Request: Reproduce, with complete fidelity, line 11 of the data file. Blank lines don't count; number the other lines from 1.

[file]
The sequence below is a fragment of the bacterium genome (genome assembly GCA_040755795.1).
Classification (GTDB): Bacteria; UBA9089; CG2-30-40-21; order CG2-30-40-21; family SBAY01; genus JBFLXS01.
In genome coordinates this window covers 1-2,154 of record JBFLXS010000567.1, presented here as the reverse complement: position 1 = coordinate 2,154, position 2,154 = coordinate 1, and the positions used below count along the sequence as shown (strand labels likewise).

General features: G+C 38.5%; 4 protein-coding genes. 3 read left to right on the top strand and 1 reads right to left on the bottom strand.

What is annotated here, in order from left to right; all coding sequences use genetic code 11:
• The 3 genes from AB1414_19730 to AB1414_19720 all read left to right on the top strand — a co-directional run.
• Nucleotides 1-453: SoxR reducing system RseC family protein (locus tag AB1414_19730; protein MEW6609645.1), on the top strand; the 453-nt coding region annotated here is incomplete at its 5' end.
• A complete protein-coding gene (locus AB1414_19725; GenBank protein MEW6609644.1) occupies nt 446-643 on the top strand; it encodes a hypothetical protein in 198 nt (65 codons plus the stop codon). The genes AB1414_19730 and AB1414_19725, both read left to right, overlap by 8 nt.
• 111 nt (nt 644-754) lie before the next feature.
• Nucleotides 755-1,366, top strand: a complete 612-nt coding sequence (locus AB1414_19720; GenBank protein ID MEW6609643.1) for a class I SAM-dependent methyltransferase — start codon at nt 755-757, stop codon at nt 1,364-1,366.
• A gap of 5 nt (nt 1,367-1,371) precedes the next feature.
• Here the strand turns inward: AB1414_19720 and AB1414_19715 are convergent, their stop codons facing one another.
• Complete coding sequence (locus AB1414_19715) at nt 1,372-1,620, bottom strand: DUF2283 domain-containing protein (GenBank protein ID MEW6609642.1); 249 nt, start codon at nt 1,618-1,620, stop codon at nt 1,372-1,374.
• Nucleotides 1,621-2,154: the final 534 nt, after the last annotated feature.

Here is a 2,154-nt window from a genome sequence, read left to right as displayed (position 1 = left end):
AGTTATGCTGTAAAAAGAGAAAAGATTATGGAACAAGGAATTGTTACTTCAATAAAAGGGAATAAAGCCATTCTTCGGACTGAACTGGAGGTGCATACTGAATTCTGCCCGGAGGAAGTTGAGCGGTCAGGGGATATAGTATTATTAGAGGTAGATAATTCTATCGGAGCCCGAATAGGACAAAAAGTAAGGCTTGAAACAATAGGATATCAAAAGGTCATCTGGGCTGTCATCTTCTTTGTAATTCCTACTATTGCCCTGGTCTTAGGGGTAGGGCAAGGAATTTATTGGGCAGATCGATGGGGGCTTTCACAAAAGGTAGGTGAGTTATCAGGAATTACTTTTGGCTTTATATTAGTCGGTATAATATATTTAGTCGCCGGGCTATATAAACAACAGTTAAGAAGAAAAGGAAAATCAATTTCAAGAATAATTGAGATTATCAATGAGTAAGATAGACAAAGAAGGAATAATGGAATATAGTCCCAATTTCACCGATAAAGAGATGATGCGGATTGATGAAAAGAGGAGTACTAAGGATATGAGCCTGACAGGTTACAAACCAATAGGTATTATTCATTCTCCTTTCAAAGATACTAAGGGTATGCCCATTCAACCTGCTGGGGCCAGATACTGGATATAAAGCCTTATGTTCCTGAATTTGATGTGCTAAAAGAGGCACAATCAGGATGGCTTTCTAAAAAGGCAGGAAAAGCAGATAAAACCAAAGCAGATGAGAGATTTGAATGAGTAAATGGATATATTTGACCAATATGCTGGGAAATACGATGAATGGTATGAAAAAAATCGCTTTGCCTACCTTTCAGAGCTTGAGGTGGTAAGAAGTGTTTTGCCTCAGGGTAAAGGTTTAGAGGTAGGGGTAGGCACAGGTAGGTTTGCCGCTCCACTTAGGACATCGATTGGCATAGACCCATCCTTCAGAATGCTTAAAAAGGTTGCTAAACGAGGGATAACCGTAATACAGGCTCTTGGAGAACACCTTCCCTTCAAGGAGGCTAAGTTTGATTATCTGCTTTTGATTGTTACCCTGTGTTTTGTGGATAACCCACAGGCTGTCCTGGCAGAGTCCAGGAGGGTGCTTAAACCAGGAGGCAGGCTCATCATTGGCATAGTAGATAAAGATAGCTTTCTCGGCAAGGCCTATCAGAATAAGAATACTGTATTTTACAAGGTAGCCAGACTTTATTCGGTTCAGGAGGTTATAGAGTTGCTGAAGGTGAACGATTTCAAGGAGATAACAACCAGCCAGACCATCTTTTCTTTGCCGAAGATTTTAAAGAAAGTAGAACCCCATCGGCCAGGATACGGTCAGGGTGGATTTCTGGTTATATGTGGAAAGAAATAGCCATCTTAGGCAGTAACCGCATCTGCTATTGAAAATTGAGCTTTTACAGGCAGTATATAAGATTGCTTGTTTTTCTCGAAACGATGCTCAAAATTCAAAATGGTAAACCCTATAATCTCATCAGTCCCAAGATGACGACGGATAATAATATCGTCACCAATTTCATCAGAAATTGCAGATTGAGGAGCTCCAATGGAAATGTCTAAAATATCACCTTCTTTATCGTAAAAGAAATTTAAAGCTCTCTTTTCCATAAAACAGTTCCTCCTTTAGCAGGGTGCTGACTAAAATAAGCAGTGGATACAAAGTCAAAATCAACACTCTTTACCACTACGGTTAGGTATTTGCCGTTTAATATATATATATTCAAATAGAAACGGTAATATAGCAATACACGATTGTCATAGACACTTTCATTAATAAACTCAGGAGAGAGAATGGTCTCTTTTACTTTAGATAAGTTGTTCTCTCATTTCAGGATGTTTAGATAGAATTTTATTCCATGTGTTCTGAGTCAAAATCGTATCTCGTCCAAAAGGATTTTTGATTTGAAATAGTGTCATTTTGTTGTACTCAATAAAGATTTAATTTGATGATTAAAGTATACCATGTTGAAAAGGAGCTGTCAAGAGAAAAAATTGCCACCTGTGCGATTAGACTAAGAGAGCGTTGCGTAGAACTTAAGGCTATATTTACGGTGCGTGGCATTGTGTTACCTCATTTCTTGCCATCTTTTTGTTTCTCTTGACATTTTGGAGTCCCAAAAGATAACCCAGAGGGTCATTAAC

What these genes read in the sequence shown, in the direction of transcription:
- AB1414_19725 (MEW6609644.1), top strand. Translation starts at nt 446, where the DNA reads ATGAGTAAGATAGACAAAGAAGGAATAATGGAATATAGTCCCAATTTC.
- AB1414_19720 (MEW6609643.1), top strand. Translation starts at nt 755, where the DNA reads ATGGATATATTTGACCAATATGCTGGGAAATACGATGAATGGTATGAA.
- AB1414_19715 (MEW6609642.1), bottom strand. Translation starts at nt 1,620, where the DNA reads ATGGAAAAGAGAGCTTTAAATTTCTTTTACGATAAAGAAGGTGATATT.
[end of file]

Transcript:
• A gap of 5 nt (nt 1,367-1,371) precedes the next feature.